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Nirklas

object oriented game engine architecture

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What are your thoughts on how to design a "general purpose" game engine? I know, general purpose is difficult, think maybe a 1942-type-of-game. But it''s the general design of the game engine that i''m interested in, not so much the graphics-engine, or the AI or the input-engine, but how they interact. What parts are MUST-HAVE? what parts are SHOULD-HAVE? COULD-HAVE? and, as I mentioned, how should they interact? Which patterns are useful? Where to use them, and WHY? For example... * Which part is responsible for creating / deleting new objects (enemies, powerups, projectiles etc)? * Should I have a common interface to control the entities that both the AI, the input-engine and the network-engine utilizes? etc, etc I''d like a general discussion on game engine architecture. =) i think this is the one part of game developing that there''s still very hard to find good articles / information about. I''ve got some ideas regarding some parts of an engine, but I think I want to hear some of your thoughts first... /Niklas Andersson Sweden

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http://www.extremetech.com/article2/0,3973,594,00.asp

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Ahh, well... I''ve been there ...and read that.
...and it''s not excactly what I''m looking for.

I''m more interested in game-engines object-oriented design

/Niklas Andersson
Sweden

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Take a look at OGRE:

http://ogre.sourceforge.net

Pretty nice OO design they have there. Not sure how fast/efficient/etc it is.

Might give you an idea or two

[edited by - tyson on May 3, 2003 9:58:39 AM]

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quote:
Original post by Nirklas
What parts are MUST-HAVE?
what parts are SHOULD-HAVE?
COULD-HAVE?
and, as I mentioned, how should they interact?

Which patterns are useful? Where to use them, and WHY?

For example...
* Which part is responsible for creating / deleting new objects (enemies, powerups, projectiles etc)?

* Should I have a common interface to control the entities that both the AI, the input-engine and the network-engine utilizes?

etc, etc

I''d like a general discussion on game engine architecture. =)
i think this is the one part of game developing that there''s still very hard to find good articles / information about.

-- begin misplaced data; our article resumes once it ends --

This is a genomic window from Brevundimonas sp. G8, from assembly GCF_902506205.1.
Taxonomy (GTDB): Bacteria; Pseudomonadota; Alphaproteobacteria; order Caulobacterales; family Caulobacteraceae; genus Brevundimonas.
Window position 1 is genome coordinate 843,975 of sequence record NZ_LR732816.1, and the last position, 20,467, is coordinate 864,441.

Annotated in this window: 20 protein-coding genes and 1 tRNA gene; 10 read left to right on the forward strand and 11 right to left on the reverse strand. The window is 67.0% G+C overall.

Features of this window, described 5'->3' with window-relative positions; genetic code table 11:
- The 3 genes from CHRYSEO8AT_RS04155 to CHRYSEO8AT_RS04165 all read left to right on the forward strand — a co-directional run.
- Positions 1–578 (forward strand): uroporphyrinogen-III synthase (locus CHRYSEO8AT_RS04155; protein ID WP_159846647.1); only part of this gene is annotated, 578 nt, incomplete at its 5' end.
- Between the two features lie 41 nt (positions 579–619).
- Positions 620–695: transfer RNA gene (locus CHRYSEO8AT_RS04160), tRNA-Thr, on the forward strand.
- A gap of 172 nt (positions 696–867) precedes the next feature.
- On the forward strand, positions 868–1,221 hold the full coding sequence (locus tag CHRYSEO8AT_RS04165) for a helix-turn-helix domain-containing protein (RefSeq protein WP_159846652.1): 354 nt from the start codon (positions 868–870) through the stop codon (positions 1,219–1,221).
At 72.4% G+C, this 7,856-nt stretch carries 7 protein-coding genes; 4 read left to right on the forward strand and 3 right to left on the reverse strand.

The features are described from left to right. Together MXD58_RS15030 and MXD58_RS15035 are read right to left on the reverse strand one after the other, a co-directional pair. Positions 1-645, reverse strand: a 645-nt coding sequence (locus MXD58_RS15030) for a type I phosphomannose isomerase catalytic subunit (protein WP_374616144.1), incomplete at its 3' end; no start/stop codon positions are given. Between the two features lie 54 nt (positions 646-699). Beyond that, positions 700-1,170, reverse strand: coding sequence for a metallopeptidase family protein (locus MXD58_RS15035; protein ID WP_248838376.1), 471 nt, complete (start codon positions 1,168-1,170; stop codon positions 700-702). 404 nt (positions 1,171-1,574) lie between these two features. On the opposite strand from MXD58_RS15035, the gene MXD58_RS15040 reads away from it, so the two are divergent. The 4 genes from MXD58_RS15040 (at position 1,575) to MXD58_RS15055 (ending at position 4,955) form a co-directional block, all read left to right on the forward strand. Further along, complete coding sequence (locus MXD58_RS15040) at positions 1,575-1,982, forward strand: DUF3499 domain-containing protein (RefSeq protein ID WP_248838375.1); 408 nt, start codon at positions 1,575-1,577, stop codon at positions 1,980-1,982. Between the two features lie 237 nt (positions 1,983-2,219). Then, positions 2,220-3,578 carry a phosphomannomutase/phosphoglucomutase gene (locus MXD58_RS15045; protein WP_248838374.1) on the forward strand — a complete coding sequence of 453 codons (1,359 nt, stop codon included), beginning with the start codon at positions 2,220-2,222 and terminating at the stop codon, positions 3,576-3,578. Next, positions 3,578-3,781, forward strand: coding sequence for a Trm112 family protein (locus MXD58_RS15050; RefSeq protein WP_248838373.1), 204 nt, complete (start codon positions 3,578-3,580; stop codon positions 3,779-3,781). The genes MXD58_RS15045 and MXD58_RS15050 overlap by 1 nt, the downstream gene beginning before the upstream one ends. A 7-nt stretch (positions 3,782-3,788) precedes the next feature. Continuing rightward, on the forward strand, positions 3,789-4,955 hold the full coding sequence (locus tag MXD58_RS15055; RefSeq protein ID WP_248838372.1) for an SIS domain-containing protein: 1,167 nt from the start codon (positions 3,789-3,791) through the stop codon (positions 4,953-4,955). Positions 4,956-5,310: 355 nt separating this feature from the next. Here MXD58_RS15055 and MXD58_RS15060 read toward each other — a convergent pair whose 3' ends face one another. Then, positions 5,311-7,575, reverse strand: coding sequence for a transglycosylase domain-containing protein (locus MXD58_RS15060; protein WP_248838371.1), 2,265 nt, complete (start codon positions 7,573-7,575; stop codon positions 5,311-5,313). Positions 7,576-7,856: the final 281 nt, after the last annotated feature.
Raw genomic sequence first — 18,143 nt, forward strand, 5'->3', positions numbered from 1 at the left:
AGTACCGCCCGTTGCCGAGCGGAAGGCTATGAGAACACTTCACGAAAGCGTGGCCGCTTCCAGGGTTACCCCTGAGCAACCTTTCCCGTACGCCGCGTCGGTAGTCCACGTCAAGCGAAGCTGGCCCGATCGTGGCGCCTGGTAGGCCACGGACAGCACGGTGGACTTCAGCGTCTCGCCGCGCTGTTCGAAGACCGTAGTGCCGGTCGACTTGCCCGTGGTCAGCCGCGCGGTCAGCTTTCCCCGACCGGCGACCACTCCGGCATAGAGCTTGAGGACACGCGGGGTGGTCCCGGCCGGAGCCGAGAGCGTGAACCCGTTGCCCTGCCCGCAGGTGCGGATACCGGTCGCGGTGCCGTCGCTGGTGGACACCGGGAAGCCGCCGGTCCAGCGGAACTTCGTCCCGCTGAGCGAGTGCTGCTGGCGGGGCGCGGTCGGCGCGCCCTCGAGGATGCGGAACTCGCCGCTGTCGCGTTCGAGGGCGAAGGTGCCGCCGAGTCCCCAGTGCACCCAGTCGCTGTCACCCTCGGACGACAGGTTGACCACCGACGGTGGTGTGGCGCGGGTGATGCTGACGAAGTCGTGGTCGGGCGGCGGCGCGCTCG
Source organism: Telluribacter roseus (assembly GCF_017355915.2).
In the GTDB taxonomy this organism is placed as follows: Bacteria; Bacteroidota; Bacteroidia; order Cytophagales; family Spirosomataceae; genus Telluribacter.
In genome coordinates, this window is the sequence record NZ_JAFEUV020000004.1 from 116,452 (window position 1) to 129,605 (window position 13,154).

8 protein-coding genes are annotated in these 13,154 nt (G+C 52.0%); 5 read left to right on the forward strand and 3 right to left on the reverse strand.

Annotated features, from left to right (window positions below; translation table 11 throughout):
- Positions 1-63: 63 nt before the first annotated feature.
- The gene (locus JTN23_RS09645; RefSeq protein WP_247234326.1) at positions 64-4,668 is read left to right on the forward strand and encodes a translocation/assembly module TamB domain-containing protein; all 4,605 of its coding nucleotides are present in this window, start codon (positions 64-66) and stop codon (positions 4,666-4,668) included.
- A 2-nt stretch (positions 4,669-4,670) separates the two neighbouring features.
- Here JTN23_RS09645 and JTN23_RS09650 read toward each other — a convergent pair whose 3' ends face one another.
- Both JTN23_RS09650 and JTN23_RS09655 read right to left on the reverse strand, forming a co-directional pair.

I''ve got some ideas regarding some parts of an engine, but I think I want to hear some of your thoughts first...


Just a few notes on what I did:
- The program controls the Game engine, which controls all "sub-engines" (Graphics, sound, input) by telling them when to do their job and with what.
- The game engine also controls all physics, the game loop, etc. It has functions like UpdateInput() which call those "sub-engines". Another function I used was PlaySound(int SoundIndex, ....) which played a loaded sound.
- OOP is the best way to go. Have similarly named functions in each engine (ex. Init, Unload, Draw/Paint, Move, etc).




- Rob Loach
Current Project: Go Through Object-Oriented Programming in C++ by Robert Lafore

"Do or do not. There is no try."
- Yoda

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quote:
Original post by Rob Loach
- OOP is the best way to go.



A bold statement, a bold statement indeed. Before you make such a statement you should define what you mean by best .

- Damage Inc.

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Another good thing to look at is the ''engine exports'' code in the Half-Life SDK. It should give you an idea of the kind of services a game engine makes available to the game. It''s not OO (at all - one big structure of function pointers ) - but it''s worth a look.

I *really* need to get my first few articles up

Superpig
- saving pigs from untimely fates, and when he''s not doing that, runs The Binary Refinery.

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quote:
Original post by Tyson
Take a look at OGRE:

http://ogre.sourceforge.net

Pretty nice OO design they have there. Not sure how fast/efficient/etc it is.

Might give you an idea or two

[edited by - tyson on May 3, 2003 9:58:39 AM]



This is a graphics engine, not a GAME engine.


"Five passengers set sail that day, for a three hour tour, a three hour tour...."

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